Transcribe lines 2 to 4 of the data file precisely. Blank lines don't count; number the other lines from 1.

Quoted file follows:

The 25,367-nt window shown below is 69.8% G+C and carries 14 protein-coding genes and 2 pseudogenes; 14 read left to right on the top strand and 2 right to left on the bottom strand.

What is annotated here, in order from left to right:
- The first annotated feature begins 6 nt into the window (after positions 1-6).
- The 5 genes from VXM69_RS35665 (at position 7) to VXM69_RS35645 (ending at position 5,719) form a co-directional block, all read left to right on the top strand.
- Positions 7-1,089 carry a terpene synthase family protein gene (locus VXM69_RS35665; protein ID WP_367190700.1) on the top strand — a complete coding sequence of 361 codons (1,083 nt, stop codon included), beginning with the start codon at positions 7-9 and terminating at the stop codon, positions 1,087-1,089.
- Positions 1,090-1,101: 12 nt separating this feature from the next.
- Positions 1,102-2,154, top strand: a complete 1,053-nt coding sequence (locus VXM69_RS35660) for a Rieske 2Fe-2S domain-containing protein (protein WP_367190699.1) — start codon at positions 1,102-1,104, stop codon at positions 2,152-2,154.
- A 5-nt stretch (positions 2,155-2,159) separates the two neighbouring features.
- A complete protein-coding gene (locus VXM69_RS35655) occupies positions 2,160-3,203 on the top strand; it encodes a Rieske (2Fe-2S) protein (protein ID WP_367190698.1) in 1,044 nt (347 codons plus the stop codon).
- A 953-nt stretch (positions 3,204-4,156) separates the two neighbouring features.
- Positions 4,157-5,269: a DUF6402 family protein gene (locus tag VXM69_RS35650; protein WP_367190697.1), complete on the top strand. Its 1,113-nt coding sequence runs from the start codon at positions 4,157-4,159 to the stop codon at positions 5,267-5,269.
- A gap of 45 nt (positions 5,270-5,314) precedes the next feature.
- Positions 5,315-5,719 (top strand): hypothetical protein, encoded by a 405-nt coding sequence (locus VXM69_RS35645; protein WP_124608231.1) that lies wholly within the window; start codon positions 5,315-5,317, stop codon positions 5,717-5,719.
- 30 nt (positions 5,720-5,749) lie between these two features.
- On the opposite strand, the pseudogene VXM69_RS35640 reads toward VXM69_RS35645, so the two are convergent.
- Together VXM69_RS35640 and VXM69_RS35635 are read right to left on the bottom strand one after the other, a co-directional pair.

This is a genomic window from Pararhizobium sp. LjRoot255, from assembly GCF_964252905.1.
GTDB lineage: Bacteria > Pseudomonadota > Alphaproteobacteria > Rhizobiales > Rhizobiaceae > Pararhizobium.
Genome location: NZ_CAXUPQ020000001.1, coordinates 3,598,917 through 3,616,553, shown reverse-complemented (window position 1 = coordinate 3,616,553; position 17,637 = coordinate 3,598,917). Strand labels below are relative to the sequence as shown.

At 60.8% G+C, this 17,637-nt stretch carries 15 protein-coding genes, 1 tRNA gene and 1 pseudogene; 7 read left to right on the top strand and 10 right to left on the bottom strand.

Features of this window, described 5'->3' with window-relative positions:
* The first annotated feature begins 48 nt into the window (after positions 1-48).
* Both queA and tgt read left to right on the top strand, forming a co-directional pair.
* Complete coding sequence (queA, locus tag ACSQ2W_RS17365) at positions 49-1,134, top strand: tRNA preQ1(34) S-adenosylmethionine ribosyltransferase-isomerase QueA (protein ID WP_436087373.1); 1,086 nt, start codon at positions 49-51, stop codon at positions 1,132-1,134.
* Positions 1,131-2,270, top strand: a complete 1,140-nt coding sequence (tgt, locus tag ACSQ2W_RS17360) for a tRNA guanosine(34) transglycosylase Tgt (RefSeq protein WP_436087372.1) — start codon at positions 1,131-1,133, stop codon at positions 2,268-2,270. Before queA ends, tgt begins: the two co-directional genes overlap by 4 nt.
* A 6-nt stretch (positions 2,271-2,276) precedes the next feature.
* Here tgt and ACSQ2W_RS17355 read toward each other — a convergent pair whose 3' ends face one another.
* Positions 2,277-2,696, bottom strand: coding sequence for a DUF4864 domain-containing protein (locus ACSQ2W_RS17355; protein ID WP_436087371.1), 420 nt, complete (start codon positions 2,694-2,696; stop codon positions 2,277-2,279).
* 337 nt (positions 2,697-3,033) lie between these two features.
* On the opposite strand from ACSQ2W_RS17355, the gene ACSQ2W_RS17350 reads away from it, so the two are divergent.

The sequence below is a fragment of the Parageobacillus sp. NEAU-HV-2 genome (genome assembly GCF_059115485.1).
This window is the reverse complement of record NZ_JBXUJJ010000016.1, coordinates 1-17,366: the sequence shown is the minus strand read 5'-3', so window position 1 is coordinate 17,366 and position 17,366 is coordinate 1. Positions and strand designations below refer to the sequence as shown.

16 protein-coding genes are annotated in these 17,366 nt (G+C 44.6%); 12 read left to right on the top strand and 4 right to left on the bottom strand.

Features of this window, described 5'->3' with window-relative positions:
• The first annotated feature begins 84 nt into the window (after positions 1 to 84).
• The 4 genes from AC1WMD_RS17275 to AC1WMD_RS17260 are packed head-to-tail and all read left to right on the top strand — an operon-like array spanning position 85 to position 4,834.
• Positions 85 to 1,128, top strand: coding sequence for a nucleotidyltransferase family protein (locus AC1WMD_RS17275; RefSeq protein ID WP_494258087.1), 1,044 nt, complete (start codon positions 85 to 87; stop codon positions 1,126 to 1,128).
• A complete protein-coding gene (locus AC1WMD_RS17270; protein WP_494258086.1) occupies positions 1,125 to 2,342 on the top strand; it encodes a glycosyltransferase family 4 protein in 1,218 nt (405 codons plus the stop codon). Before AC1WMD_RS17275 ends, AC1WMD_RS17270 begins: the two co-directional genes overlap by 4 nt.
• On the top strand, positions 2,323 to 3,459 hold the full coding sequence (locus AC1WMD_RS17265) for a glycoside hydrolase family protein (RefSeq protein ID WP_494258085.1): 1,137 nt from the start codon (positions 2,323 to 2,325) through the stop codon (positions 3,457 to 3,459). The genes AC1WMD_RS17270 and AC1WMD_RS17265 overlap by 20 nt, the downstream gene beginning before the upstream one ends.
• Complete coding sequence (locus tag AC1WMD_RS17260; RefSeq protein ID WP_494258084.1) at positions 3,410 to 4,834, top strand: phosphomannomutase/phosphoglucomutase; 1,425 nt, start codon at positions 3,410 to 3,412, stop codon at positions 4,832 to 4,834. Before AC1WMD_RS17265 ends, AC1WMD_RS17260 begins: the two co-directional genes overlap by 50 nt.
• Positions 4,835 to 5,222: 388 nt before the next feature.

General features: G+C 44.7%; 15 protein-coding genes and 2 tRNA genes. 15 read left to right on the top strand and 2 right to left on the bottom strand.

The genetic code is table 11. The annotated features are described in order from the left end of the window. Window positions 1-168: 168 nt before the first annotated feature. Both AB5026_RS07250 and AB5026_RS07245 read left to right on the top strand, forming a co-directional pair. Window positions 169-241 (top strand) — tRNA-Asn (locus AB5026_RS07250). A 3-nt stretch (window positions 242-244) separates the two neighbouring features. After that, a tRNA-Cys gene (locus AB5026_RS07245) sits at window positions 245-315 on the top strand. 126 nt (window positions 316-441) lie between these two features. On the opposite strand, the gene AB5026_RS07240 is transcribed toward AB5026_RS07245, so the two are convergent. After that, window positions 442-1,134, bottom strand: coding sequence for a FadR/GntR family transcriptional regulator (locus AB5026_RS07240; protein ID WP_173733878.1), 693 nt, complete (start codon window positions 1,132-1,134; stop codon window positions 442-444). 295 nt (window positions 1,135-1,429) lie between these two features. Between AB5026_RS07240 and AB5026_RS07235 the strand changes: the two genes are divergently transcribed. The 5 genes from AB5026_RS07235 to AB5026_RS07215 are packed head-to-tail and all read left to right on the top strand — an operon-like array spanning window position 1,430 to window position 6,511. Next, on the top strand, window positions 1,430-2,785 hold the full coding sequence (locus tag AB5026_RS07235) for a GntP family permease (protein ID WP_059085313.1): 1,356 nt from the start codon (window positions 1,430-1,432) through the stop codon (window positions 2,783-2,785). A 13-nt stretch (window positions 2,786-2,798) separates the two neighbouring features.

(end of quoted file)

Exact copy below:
What is annotated here, in order from left to right:
- The first annotated feature begins 6 nt into the window (after positions 1-6).
- The 5 genes from VXM69_RS35665 (at position 7) to VXM69_RS35645 (ending at position 5,719) form a co-directional block, all read left to right on the top strand.